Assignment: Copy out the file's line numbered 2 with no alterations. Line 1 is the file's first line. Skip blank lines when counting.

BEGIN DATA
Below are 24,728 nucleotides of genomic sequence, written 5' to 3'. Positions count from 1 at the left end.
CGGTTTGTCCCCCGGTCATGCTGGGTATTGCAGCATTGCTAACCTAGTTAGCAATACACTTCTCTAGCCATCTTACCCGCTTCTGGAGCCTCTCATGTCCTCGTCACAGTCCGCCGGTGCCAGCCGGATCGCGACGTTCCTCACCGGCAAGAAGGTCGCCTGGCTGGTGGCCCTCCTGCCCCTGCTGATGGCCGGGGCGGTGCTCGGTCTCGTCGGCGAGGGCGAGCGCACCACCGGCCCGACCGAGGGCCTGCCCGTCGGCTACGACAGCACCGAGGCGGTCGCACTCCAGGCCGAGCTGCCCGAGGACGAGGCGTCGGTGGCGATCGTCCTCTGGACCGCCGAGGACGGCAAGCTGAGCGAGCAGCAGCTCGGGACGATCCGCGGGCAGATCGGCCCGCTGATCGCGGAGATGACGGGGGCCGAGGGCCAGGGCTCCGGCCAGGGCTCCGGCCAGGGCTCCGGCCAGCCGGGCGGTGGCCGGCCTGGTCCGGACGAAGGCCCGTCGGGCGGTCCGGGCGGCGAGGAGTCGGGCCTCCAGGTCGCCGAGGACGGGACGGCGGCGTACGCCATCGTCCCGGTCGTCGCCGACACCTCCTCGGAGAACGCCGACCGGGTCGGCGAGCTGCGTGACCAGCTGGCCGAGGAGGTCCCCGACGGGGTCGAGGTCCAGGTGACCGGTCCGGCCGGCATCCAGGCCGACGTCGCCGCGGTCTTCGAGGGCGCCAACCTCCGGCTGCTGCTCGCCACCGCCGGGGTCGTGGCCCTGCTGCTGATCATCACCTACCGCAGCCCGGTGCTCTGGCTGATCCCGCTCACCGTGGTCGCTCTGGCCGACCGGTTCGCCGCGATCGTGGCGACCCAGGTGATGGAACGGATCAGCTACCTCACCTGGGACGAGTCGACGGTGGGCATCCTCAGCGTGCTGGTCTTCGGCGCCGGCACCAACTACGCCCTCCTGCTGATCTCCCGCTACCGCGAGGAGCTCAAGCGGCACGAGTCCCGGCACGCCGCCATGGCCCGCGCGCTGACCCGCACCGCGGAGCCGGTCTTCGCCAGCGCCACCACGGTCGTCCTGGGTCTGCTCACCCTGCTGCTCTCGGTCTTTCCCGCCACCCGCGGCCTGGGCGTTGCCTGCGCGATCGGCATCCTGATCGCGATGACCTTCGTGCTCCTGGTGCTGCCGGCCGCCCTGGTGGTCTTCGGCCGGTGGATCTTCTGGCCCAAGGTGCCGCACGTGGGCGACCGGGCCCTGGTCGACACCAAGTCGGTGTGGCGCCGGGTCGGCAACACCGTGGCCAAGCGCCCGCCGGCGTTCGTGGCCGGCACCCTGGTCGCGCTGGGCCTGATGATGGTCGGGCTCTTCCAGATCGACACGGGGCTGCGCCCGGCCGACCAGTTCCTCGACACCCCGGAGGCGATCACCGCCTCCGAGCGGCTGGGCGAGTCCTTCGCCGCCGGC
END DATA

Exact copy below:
CGGTTTGTCCCCCGGTCATGCTGGGTATTGCAGCATTGCTAACCTAGTTAGCAATACACTTCTCTAGCCATCTTACCCGCTTCTGGAGCCTCTCATGTCCTCGTCACAGTCCGCCGGTGCCAGCCGGATCGCGACGTTCCTCACCGGCAAGAAGGTCGCCTGGCTGGTGGCCCTCCTGCCCCTGCTGATGGCCGGGGCGGTGCTCGGTCTCGTCGGCGAGGGCGAGCGCACCACCGGCCCGACCGAGGGCCTGCCCGTCGGCTACGACAGCACCGAGGCGGTCGCACTCCAGGCCGAGCTGCCCGAGGACGAGGCGTCGGTGGCGATCGTCCTCTGGACCGCCGAGGACGGCAAGCTGAGCGAGCAGCAGCTCGGGACGATCCGCGGGCAGATCGGCCCGCTGATCGCGGAGATGACGGGGGCCGAGGGCCAGGGCTCCGGCCAGGGCTCCGGCCAGGGCTCCGGCCAGCCGGGCGGTGGCCGGCCTGGTCCGGACGAAGGCCCGTCGGGCGGTCCGGGCGGCGAGGAGTCGGGCCTCCAGGTCGCCGAGGACGGGACGGCGGCGTACGCCATCGTCCCGGTCGTCGCCGACACCTCCTCGGAGAACGCCGACCGGGTCGGCGAGCTGCGTGACCAGCTGGCCGAGGAGGTCCCCGACGGGGTCGAGGTCCAGGTGACCGGTCCGGCCGGCATCCAGGCCGACGTCGCCGCGGTCTTCGAGGGCGCCAACCTCCGGCTGCTGCTCGCCACCGCCGGGGTCGTGGCCCTGCTGCTGATCATCACCTACCGCAGCCCGGTGCTCTGGCTGATCCCGCTCACCGTGGTCGCTCTGGCCGACCGGTTCGCCGCGATCGTGGCGACCCAGGTGATGGAACGGATCAGCTACCTCACCTGGGACGAGTCGACGGTGGGCATCCTCAGCGTGCTGGTCTTCGGCGCCGGCACCAACTACGCCCTCCTGCTGATCTCCCGCTACCGCGAGGAGCTCAAGCGGCACGAGTCCCGGCACGCCGCCATGGCCCGCGCGCTGACCCGCACCGCGGAGCCGGTCTTCGCCAGCGCCACCACGGTCGTCCTGGGTCTGCTCACCCTGCTGCTCTCGGTCTTTCCCGCCACCCGCGGCCTGGGCGTTGCCTGCGCGATCGGCATCCTGATCGCGATGACCTTCGTGCTCCTGGTGCTGCCGGCCGCCCTGGTGGTCTTCGGCCGGTGGATCTTCTGGCCCAAGGTGCCGCACGTGGGCGACCGGGCCCTGGTCGACACCAAGTCGGTGTGGCGCCGGGTCGGCAACACCGTGGCCAAGCGCCCGCCGGCGTTCGTGGCCGGCACCCTGGTCGCGCTGGGCCTGATGATGGTCGGGCTCTTCCAGATCGACACGGGGCTGCGCCCGGCCGACCAGTTCCTCGACACCCCGGAGGCGATCACCGCCTCCGAGCGGCTGGGCGAGTCCTTCGCCGCCGGC